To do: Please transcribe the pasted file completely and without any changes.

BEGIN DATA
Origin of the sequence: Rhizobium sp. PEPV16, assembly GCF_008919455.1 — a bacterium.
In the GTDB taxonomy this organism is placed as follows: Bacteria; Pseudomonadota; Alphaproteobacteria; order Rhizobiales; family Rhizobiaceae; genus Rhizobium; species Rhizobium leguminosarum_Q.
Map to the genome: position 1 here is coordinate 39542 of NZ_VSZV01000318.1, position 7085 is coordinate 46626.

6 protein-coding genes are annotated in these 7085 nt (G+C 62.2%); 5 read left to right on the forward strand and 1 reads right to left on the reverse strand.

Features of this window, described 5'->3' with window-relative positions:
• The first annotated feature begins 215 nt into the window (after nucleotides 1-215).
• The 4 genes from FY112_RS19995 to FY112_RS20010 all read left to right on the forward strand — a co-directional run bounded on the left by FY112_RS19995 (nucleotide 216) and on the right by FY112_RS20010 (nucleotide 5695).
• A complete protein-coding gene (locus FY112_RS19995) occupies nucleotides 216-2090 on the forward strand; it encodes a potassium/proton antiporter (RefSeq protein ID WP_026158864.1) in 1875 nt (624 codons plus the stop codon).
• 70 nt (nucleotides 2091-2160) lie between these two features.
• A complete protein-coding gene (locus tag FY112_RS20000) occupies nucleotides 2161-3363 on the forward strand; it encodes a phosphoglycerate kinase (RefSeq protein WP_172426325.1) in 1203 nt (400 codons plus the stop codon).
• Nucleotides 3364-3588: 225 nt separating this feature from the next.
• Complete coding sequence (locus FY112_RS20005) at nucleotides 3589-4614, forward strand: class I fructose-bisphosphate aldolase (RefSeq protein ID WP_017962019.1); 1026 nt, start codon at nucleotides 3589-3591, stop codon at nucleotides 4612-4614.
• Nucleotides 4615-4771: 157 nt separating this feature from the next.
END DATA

Origin of the sequence: Rhizobium sp. PEPV16, assembly GCF_008919455.1 — a bacterium.
In the GTDB taxonomy this organism is placed as follows: Bacteria; Pseudomonadota; Alphaproteobacteria; order Rhizobiales; family Rhizobiaceae; genus Rhizobium; species Rhizobium leguminosarum_Q.
Map to the genome: position 1 here is coordinate 39542 of NZ_VSZV01000318.1, position 7085 is coordinate 46626.

6 protein-coding genes are annotated in these 7085 nt (G+C 62.2%); 5 read left to right on the forward strand and 1 reads right to left on the reverse strand.

Features of this window, described 5'->3' with window-relative positions:
• The first annotated feature begins 215 nt into the window (after nucleotides 1-215).
• The 4 genes from FY112_RS19995 to FY112_RS20010 all read left to right on the forward strand — a co-directional run bounded on the left by FY112_RS19995 (nucleotide 216) and on the right by FY112_RS20010 (nucleotide 5695).
• A complete protein-coding gene (locus FY112_RS19995) occupies nucleotides 216-2090 on the forward strand; it encodes a potassium/proton antiporter (RefSeq protein ID WP_026158864.1) in 1875 nt (624 codons plus the stop codon).
• 70 nt (nucleotides 2091-2160) lie between these two features.
• A complete protein-coding gene (locus tag FY112_RS20000) occupies nucleotides 2161-3363 on the forward strand; it encodes a phosphoglycerate kinase (RefSeq protein WP_172426325.1) in 1203 nt (400 codons plus the stop codon).
• Nucleotides 3364-3588: 225 nt separating this feature from the next.
• Complete coding sequence (locus FY112_RS20005) at nucleotides 3589-4614, forward strand: class I fructose-bisphosphate aldolase (RefSeq protein ID WP_017962019.1); 1026 nt, start codon at nucleotides 3589-3591, stop codon at nucleotides 4612-4614.
• Nucleotides 4615-4771: 157 nt separating this feature from the next.